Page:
Equation (9)] with R2 = 0.68}, once a logarithmic relationship is found between E* and the
frequencies (F) for each TT, as shown in Figure 9(a)–(d) for TT of 4°C, 21°C, 37°C and
54°C, respectively. It is possible to observe in Figure 9(a)–(d) that the studied blends have
viscous effects once E* (for each studied TT) has a strong dependency of F (mainly at low
frequencies).

 −1.5
η
E ∗ (MPa) = [0.25 ln F + 5.3] (6)
C0.41
iv
12 N.C. Consoli et al.

Figure 8. Variation of dynamic modulus (E*) with adjusted porosity/cement ratio considering testing
temperature of 37°C, cyclic loading frequency of 10 Hz and 28 days of curing.

 −1.5
∗ η
E (MPa) = [0.25 ln F + 4.1] (7)
C0.41
iv

 −1.5
η
E ∗ (MPa) = [0.25 ln F + 2.3] (8)
C0.41
iv

 −1.5
η
E ∗ (MPa) = [0.25 ln F + 1.8] (9)
C0.41
iv

Further elaborating with the variables, through the insertion of TT [see Figure (10)], a unique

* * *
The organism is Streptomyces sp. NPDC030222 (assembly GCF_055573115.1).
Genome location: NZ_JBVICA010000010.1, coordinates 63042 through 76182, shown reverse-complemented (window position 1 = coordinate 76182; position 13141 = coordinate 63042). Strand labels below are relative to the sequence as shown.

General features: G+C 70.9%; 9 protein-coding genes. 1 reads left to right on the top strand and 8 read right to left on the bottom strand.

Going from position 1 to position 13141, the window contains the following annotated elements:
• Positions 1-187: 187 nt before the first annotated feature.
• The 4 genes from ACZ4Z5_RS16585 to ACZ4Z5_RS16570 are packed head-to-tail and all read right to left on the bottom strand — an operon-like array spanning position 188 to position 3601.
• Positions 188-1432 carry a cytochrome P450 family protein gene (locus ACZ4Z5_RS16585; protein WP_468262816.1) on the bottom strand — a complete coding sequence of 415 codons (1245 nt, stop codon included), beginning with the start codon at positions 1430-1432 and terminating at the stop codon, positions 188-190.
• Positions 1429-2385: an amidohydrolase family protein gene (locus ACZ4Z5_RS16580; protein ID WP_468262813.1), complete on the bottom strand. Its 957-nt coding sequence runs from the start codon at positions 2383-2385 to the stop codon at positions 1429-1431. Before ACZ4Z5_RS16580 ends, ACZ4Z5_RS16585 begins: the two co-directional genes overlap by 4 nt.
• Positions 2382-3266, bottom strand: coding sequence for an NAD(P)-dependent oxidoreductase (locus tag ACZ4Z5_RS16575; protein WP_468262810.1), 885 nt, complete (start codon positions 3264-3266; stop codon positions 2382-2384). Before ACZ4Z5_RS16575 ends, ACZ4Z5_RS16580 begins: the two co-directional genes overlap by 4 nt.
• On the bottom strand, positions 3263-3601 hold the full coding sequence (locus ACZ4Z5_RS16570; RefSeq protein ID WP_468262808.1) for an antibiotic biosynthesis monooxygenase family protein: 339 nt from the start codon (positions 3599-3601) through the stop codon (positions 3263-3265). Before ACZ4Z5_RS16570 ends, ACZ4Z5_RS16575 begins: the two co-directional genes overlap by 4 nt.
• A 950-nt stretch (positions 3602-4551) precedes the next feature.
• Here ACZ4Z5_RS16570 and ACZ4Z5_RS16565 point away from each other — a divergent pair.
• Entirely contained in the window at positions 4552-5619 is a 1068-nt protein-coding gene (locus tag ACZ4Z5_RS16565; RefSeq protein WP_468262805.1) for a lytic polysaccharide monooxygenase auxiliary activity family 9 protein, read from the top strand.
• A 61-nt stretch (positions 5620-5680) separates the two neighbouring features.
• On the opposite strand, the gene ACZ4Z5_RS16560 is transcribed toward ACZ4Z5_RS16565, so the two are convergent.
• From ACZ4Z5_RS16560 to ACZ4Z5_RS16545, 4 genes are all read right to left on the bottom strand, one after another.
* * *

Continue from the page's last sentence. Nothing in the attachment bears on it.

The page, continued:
relationship can also be achieved linking E* with η, Civ , TT and F, as presented in Equation (10).
 −1.5
η
E ∗ (MPa) = [0.25 ln F − 0.075TT + 5.55] (10)
C0.41
iv
Road Materials and Pavement Design 13

Figure 9. Logarithmic relationships found between E* and the frequencies (F) for each temperature.

The phase angle (δ), which assesses the viscous and the elastic portions of the deformations of
the compacted RAP – PR – Portland cement blends, is obtained during the testing to acquire
the dynamic modulus, considering specimens with distinct amounts of cement, dry unit weights,
subjected to distinct frequencies and testing temperatures. Results have shown that the phase
angle (δ) barely changes with the porosity/cement ratio for each specific frequency and testing
temperature. Looking at the effect of testing temperatures δ varies in the range 3°–6° to high
frequencies and 6°–9° to low frequencies, considering testing temperature of 4°C. Increasing the